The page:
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Cook, JAMES. (Pp. 94, 174.) An English navigator; born October 27th, 1728, in Yorkshire; killed by the Sandwich Islanders February 14th, 1779. As master of the sloop Mercury he assisted in the taking of Quebec by Wolfe, in 1759. His first voyage to the southern hemisphere was in the employ of the Government, beginning in 1768. He visited Tahiti and New Zealand, and explored the east coast of Australia, as Dampier had done the west. He returned to England Hawaii showed themselves unfriendly, and a quarrel having arisen during a landing, they fell upon Cook and his men, and the great captain was slain. The Journal of Captain Cook's second voyage (the one referred to by Mr. Darwin) was published in London in 1777; the Journal of the last voyage, in 1781.

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KARAKAKOOA BAY, THE SCENE OF CAPTAIN COOK'S DEATH.

in 1771, and was sent out the following year, in cominand of the Resolution, in search of the Antarctic continent.

On this voyage he discovered New Caledonia, and returned to England in 1775. Captain Cook's third voyage was undertaken in 1776, for the sake of a reward offered by Parliament to the discoverer of a northern passage from the Pacific to the Atlantic. He discovered the Sandwich Islands in January, 1778, afterward explored Behring Strait, and on sailing homeward stopped again at the islands. The natives of

Cowley, Captain. (Page 77.) An English navigator, who, as did also Captain William Dampier, accompanied Captain John Cooke in a voyage round the world in 1683–84. In the year first named Cowley happened to be in Virginia, and was prevailed upon by Cooke to go as sailing-master of his ship Revenge, on a trading voyage to Hayti. Cooke, however, was really a buccaneer, and the story was only a pretence. They sailed, then, August 23d, 1683, for the South Seas, by way of the African coast (where they captured a new and better-armed ship, to which they transferred themselves and the name of their old ship), Brazil, the Falkland Islands, Tierra del Fuego, the island of Juan Fernandez, the Lobos Islands west of Peru, Panama, and the Galapagos (i. e., Turtle) Islands, which were sighted May 31st, 1684. A month later Cooke died, and, in September, Cowley left the Revenge to sail the Nicholas, another pirate ship, with which they had kept company after rounding Cape Horn. His course now lay to the Asiatic coast and archipelago. At Timor, in December, 1685, Cowley quitted the Nicholas and went to Batavia, where, in the following March, he embarked for Holland, and reached London October 12th, 1686. This account of him will be found in Robert Kerr's “General History and Collection of Voyages and Travels” (Edinburgh, 1814).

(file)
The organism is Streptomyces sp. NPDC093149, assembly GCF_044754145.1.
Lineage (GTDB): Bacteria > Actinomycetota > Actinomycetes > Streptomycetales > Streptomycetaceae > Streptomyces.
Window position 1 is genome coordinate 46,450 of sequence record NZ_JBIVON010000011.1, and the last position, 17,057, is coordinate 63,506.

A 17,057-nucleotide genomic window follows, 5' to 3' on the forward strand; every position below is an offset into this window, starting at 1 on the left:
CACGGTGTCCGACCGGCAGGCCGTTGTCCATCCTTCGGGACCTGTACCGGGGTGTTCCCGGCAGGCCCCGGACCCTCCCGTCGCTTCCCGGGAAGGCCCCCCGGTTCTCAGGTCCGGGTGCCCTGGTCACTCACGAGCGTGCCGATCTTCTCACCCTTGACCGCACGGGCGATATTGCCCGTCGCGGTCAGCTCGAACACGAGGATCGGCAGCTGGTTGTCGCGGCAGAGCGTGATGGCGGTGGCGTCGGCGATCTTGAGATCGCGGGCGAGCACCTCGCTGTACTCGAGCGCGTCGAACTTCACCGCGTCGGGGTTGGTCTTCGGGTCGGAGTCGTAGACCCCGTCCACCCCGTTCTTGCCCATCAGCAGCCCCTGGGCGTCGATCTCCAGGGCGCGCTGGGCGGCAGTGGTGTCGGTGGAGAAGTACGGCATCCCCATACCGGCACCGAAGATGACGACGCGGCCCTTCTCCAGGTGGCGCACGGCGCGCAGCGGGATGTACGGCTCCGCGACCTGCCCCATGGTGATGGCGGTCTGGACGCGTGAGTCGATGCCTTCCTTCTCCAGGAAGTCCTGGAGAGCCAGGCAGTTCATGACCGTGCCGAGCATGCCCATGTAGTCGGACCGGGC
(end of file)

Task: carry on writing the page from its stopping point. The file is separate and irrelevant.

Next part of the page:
Dampier, William. (Page 77.) An English navigator; born 1652, in Somersetshire; the year of his death is unknown, but it was later than 1711. He had a most adventurous life on sea and on land in both hemispheres. In July, 1682, after a season of buccaneering, he arrived in Virginia, and in the following year fell in with Captain John Cooke, a native of St. Kitts, in the West Indies, and joined him (with less compunction than did Captain Cowley) in his piratical expedition. He remained by the Revenge when Cowley left it, and

cruised about the Pacific, both on the American coast and in the East Indies, till May 4th, 1688, when, wearying of his wretched mode of life, he abandoned it at the Nicobar Islands and arrived at Atcheen,

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in Sumatra, in Jme. He afterward went to Tonquin, and returned to Atcheen in April, 1689. On January 25tlı, 1691, he set sail for England, and reached London September 16th, after an absence of twelve and a half years. He told his marvellous story in a book